Ans. Read 2 Thess. 2:4. and see if it be not so. See if he do not get into the temple, and sit ruling and governing in the temple (that which was once so, and ought still to be so), till the very coming and appearing of Christ in his Spirit and brightness. ver. 8.
Quest. But how could this possibly ever be, or how can it be?
Ans. He doth not directly get up, nor show himself directly as he is; but in a mystery of deceit. He doth not appear as antichrist, crying up all manner of filthiness, abomination, and contrariety to Christ, in direct words, but as Christ, preaching righteousness, crying up scriptures, ordinances, church-ministry, holiness, &c. Yet, for all these words, and fair pretences, he is not the true spirit, but the false, the antichristian; and those that receive him, or bow to him in any of these, they bow not to Christ, but to him. He hath a mark, he hath a name, he hath a worship, he hath a church, he hath a ministry, he hath laws and ordinances of worship; which whosoever receives, worships not the Lord Jesus Christ, but that spirit which, under a disguise, thus appeareth, which hath horns as it were of a lamb, or like a lamb; but not the Lamb's horns, nor the Lamb's nature, nor the Lamb's Spirit, nor the Lamb's meekness; but the old nature of the dragon, who gives him both subtlety and power.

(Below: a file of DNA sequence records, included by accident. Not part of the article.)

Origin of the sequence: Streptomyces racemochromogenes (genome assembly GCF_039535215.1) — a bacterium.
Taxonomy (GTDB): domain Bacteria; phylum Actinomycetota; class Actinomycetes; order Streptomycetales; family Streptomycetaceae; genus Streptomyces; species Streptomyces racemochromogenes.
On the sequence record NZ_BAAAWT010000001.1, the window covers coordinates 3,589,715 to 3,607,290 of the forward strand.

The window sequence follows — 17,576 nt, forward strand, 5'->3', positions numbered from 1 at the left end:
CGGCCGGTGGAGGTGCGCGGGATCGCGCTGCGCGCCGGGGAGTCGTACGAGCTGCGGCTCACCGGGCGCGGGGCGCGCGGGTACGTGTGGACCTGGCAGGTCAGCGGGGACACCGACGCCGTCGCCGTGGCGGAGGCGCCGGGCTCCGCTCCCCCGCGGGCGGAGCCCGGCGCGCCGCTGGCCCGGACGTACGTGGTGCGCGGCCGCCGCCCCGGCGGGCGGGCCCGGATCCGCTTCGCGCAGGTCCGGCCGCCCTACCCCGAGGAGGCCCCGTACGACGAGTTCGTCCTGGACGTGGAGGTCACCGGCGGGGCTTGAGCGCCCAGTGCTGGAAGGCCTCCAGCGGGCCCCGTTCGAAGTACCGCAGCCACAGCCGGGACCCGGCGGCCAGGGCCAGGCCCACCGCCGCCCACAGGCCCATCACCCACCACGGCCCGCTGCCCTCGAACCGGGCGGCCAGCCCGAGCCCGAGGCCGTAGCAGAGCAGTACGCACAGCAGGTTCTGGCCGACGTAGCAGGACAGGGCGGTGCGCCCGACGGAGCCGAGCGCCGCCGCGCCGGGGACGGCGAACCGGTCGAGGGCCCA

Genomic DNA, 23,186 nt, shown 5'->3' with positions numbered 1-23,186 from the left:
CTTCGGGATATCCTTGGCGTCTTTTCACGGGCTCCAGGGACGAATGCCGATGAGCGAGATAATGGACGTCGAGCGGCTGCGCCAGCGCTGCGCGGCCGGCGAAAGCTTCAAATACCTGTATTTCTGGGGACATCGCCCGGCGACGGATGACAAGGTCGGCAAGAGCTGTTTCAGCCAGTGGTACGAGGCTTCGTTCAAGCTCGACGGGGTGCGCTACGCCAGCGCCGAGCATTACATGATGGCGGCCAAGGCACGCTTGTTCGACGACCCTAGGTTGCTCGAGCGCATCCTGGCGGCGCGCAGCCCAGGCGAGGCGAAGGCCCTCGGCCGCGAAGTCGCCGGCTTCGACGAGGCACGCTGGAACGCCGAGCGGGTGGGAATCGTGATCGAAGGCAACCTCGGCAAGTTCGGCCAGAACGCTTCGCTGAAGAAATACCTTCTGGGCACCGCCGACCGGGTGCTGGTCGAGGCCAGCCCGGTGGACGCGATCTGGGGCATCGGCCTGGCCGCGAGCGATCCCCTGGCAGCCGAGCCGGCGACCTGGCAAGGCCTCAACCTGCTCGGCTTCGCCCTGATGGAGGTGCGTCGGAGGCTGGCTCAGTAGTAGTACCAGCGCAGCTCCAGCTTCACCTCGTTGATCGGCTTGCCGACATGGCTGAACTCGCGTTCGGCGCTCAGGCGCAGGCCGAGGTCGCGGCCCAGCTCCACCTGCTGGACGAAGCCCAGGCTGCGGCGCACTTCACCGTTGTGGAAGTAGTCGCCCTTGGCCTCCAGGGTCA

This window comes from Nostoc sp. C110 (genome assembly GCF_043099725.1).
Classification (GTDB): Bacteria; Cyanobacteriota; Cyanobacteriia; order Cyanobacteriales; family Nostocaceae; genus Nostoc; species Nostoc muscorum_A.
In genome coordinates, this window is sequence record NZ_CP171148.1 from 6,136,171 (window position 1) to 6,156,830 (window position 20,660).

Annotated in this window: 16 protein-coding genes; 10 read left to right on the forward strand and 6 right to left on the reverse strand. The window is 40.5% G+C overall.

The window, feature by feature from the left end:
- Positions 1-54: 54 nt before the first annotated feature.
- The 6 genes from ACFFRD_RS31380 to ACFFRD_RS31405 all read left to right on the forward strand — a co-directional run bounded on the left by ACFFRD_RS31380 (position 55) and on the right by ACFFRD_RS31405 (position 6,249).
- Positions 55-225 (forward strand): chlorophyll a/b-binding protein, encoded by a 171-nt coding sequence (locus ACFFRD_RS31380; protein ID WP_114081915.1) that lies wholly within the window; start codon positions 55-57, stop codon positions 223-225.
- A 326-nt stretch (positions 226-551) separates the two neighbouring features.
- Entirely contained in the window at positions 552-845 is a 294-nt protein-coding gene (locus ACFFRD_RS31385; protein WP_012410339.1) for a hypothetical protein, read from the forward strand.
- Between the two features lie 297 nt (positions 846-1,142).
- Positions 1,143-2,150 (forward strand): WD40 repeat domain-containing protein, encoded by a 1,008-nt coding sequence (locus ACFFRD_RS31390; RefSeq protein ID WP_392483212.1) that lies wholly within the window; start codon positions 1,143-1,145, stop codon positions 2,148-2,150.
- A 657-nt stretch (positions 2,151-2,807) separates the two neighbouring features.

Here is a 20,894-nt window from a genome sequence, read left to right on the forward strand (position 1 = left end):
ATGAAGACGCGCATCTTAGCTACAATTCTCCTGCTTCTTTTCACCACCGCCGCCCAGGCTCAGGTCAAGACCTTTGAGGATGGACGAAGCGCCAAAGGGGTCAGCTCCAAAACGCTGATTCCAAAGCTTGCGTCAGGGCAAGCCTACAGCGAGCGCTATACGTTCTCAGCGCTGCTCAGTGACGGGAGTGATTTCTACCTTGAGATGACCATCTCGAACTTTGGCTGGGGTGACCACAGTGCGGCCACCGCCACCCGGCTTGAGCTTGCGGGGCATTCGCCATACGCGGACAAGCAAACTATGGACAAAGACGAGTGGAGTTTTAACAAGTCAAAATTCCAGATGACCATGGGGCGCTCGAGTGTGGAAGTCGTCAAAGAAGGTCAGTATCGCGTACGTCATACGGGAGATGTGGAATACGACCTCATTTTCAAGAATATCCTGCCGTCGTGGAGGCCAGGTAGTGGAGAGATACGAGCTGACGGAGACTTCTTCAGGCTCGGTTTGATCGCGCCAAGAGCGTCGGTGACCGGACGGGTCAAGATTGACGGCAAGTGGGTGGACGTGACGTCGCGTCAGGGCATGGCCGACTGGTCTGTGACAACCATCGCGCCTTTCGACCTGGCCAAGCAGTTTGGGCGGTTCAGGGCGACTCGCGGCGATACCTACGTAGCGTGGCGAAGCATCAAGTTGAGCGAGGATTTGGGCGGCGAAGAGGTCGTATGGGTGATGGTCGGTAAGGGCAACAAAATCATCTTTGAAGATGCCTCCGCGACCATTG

Now mark: when Christ brought forth his church, it was a pure, holy, spiritual building, built up of renewed spirits; such as were new-born, such as were washed, such as were sanctified, such as were justified in the name of the Lord Jesus, and <141> by the Spirit of our God. Christ's church was Zion, even the holy seed, built upon the holy hill of God, into a holy city or temple. But antichrist's church is Babylon, which hath the wisdom and order of man in it, such as man's eye judgeth right, but is foolishness and confusion in the eye of God. Now, the Lord hath most terrible plagues to pour out upon this antichrist, and upon his Babylon; yea, upon every one that hath his mark or name, or that which amounts to his name, though it be not directly so called. Therefore, oh, fear the Lord God! and ye that love the peace of your souls, pray to be delivered from that which his wrath is to; for the dregs of the cup of trembling are to be poured out on antichrist inward and outward, and on Babylon inward and outward. Let him that readeth understand the tender warnings, which are given forth in the tender nature and Spirit of the Lord; for the day of mercy spreads apace, and the night of anguish and tribulation hastens.